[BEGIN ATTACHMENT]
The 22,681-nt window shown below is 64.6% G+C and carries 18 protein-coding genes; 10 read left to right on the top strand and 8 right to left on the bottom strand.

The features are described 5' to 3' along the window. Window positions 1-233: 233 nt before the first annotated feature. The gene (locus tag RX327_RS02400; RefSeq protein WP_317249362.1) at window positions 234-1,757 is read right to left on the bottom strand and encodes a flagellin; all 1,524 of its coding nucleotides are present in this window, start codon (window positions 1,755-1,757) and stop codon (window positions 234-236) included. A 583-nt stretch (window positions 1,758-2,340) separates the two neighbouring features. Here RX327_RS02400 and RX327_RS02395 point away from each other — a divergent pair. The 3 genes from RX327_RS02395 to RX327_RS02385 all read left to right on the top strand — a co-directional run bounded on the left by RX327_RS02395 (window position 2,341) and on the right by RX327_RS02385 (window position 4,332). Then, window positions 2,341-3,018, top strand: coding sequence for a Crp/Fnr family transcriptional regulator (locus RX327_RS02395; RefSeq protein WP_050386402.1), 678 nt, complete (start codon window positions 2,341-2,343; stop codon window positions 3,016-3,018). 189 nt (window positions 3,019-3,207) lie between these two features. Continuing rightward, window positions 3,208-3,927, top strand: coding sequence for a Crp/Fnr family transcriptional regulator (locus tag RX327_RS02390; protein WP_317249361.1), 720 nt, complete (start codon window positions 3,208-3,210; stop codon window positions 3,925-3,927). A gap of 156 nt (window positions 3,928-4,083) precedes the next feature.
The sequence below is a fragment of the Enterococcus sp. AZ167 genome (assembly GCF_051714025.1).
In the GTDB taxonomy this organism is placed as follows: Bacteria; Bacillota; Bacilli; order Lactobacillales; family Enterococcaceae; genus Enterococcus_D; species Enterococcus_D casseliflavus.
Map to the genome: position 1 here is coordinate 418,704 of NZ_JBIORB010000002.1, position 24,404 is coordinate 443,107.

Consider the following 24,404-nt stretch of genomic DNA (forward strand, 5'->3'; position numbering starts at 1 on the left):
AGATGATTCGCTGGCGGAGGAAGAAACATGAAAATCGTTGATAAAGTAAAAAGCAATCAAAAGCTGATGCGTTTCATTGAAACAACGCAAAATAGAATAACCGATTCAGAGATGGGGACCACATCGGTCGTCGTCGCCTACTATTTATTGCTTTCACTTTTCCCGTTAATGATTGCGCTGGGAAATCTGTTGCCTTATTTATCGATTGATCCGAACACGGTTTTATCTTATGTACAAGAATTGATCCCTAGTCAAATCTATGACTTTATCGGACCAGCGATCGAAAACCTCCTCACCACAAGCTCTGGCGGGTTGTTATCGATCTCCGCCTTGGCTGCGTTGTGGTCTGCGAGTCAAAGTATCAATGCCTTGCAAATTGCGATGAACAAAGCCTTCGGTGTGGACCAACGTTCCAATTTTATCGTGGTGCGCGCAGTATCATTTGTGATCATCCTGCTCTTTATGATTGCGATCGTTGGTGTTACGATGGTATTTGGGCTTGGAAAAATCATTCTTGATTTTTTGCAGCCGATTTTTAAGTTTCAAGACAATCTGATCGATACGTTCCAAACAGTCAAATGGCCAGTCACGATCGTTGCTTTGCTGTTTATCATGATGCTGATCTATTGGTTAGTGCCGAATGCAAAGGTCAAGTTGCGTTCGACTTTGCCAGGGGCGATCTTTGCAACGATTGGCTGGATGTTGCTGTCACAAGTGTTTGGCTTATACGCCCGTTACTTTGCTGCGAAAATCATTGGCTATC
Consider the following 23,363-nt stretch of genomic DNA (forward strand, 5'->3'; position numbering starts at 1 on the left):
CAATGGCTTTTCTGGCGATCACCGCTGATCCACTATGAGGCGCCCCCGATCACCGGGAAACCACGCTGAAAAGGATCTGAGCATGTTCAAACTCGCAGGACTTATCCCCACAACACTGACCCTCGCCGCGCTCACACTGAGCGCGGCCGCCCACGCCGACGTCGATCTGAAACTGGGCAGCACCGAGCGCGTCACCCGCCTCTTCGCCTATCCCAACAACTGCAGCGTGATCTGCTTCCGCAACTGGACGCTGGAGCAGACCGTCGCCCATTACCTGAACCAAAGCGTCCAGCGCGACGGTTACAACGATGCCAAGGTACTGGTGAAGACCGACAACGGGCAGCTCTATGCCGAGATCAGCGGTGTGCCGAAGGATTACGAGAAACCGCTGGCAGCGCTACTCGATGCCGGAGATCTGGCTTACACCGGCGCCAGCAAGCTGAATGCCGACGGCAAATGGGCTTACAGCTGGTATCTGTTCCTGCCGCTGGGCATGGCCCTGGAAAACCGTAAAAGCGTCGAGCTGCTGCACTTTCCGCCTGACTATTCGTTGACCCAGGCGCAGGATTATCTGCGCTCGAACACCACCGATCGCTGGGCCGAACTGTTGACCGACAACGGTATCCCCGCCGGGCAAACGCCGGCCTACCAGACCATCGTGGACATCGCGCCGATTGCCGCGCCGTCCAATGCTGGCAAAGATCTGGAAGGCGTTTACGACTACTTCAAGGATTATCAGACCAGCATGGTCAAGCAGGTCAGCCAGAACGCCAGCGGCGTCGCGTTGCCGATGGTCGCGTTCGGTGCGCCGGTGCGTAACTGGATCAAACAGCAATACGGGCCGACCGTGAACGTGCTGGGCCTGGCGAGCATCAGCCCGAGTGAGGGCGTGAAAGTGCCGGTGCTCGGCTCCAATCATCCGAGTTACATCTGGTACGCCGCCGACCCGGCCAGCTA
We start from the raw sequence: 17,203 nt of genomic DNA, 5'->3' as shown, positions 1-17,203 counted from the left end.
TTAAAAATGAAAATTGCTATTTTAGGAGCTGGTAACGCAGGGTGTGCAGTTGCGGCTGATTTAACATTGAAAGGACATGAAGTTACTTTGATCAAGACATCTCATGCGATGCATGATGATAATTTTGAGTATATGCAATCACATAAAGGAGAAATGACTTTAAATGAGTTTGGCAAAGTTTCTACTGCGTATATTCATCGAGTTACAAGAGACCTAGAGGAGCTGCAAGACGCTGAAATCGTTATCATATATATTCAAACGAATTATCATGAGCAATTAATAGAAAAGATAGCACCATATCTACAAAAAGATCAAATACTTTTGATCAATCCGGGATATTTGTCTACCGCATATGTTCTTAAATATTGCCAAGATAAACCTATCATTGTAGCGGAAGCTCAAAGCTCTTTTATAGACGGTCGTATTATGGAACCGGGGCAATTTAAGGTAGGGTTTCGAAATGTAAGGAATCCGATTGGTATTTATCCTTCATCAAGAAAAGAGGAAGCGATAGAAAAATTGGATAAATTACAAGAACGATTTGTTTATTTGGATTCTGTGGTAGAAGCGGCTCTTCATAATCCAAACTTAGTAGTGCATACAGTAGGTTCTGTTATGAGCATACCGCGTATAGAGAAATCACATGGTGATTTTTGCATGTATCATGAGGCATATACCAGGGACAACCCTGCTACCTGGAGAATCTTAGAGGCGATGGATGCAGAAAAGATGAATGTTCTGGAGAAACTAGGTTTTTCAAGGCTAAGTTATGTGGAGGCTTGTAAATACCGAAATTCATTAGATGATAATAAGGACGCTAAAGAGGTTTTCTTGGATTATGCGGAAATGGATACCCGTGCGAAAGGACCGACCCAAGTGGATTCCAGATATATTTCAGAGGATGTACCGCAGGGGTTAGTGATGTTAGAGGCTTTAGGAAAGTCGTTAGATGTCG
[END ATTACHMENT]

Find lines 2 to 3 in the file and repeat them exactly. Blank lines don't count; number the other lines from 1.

The features are described 5' to 3' along the window. Window positions 1-233: 233 nt before the first annotated feature. The gene (locus tag RX327_RS02400; RefSeq protein WP_317249362.1) at window positions 234-1,757 is read right to left on the bottom strand and encodes a flagellin; all 1,524 of its coding nucleotides are present in this window, start codon (window positions 1,755-1,757) and stop codon (window positions 234-236) included. A 583-nt stretch (window positions 1,758-2,340) separates the two neighbouring features. Here RX327_RS02400 and RX327_RS02395 point away from each other — a divergent pair. The 3 genes from RX327_RS02395 to RX327_RS02385 all read left to right on the top strand — a co-directional run bounded on the left by RX327_RS02395 (window position 2,341) and on the right by RX327_RS02385 (window position 4,332). Then, window positions 2,341-3,018, top strand: coding sequence for a Crp/Fnr family transcriptional regulator (locus RX327_RS02395; RefSeq protein WP_050386402.1), 678 nt, complete (start codon window positions 2,341-2,343; stop codon window positions 3,016-3,018). 189 nt (window positions 3,019-3,207) lie between these two features. Continuing rightward, window positions 3,208-3,927, top strand: coding sequence for a Crp/Fnr family transcriptional regulator (locus tag RX327_RS02390; protein WP_317249361.1), 720 nt, complete (start codon window positions 3,208-3,210; stop codon window positions 3,925-3,927). A gap of 156 nt (window positions 3,928-4,083) precedes the next feature.
The sequence below is a fragment of the Enterococcus sp. AZ167 genome (assembly GCF_051714025.1).